E&E News reports that the US Department of Energy has said that four counties in California, Utah, and Wyoming experienced a "cyber event" that interrupted "electrical system operations" briefly on March 5th. E&E News notes that the Department's definition of "cyber event" is expansive, but little information has so far been forthcoming.
The US Department of Homeland Security has issued Binding Operational Directive 19-02, which establishes "Vulnerability Remediation Requirements for Internet-Accessible Systems." The directive builds on and supersedes Binding Operational Directive 15-01. Agencies will have to fix faster. The new directive requires that critical vulnerabilities be remediated within fifteen calendar days of initial detection. Agencies will have thirty calendar days to remediate "high vulnerabilities." Binding Operational Directives apply to US Federal agencies, with exceptions for the Defense Department and the Intelligence Community.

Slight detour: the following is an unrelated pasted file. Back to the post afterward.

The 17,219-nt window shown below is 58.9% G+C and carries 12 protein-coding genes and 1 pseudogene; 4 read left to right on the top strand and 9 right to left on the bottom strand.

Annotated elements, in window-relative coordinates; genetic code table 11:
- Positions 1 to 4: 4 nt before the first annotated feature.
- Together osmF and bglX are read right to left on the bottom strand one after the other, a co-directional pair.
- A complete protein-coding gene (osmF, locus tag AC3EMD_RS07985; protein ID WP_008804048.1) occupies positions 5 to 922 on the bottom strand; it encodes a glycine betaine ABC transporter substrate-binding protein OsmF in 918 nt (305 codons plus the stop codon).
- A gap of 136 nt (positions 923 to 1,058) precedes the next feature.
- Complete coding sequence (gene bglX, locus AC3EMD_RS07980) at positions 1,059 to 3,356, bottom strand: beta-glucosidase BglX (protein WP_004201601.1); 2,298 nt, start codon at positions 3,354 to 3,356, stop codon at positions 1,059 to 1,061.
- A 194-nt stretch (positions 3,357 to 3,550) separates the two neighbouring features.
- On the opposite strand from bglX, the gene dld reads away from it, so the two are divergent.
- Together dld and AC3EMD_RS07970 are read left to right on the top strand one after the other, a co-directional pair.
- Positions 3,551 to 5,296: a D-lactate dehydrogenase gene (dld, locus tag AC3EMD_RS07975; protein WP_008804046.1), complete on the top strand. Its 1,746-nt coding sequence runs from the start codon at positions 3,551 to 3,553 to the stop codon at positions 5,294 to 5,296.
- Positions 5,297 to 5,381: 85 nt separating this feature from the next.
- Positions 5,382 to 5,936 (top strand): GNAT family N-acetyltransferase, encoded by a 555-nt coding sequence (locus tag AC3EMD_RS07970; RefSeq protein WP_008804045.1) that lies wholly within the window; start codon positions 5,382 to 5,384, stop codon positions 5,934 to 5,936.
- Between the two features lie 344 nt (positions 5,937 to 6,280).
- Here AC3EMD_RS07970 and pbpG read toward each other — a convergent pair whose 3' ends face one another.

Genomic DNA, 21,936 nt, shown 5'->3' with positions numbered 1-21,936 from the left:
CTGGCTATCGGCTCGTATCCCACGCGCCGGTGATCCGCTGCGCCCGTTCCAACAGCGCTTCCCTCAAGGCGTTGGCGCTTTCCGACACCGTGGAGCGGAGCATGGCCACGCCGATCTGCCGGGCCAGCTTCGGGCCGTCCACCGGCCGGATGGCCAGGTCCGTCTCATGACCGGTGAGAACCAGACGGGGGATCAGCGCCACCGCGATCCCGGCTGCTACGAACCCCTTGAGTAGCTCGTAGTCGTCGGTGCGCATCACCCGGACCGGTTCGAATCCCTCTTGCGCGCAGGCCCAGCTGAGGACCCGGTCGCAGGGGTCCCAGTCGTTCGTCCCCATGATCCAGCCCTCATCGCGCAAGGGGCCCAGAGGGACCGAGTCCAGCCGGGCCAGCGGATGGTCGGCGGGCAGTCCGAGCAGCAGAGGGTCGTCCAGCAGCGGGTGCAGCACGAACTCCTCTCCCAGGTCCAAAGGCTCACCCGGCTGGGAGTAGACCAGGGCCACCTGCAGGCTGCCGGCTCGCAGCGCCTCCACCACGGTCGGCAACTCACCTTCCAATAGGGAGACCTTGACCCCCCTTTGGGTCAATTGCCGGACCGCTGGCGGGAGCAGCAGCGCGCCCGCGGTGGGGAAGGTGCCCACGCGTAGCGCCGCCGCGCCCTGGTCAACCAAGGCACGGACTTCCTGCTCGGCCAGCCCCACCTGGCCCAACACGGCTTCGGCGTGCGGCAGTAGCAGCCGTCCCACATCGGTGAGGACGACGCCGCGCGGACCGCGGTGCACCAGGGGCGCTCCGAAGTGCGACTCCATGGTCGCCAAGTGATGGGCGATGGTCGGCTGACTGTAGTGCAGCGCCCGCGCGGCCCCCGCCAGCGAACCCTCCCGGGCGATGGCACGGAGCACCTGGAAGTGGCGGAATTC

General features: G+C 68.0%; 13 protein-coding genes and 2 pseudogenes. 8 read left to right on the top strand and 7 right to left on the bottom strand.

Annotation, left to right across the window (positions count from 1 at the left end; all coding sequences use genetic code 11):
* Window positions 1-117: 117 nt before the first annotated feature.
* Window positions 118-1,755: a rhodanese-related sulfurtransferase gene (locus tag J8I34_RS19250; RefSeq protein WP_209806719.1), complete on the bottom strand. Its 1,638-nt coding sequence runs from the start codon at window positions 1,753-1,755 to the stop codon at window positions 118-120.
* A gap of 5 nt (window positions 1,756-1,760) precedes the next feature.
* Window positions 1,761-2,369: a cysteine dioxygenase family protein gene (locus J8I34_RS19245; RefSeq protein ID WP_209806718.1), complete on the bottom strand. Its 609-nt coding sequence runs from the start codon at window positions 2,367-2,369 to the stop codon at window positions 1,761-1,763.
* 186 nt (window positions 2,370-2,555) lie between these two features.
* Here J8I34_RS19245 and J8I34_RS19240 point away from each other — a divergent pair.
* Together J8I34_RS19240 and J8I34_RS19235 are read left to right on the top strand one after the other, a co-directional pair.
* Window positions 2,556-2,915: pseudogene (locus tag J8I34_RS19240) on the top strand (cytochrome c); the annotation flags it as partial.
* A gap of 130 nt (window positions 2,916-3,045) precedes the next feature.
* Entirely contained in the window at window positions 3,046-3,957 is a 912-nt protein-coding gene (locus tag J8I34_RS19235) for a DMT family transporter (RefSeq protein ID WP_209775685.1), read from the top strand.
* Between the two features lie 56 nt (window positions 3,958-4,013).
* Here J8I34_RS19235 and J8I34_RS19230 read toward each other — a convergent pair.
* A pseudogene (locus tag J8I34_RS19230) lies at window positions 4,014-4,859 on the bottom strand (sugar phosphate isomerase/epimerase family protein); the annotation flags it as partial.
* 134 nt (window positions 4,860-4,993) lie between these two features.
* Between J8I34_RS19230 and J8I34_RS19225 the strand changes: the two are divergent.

Facebook at its F8 shindig announced that "the future is private." CNET quotes CEO Zuckerberg as acknowledging the skepticism that will meet the new direction: "I get that a lot of people think we're not serious about this. I know we don't have the strongest reputation on privacy, to put it lightly." A look at the Telegraph's review of the company's initiatives suggests that end-to-end encryption of messages represents the biggest move toward privacy. Other changes, like the new prominence of groups, and initiatives to suggest unknown people likely to become "Friends," seem likelier to lead the social network into data temptation.
Mr. Assange will be detained fifty weeks at her Majesty's pleasure, the Wall Street Journal reports.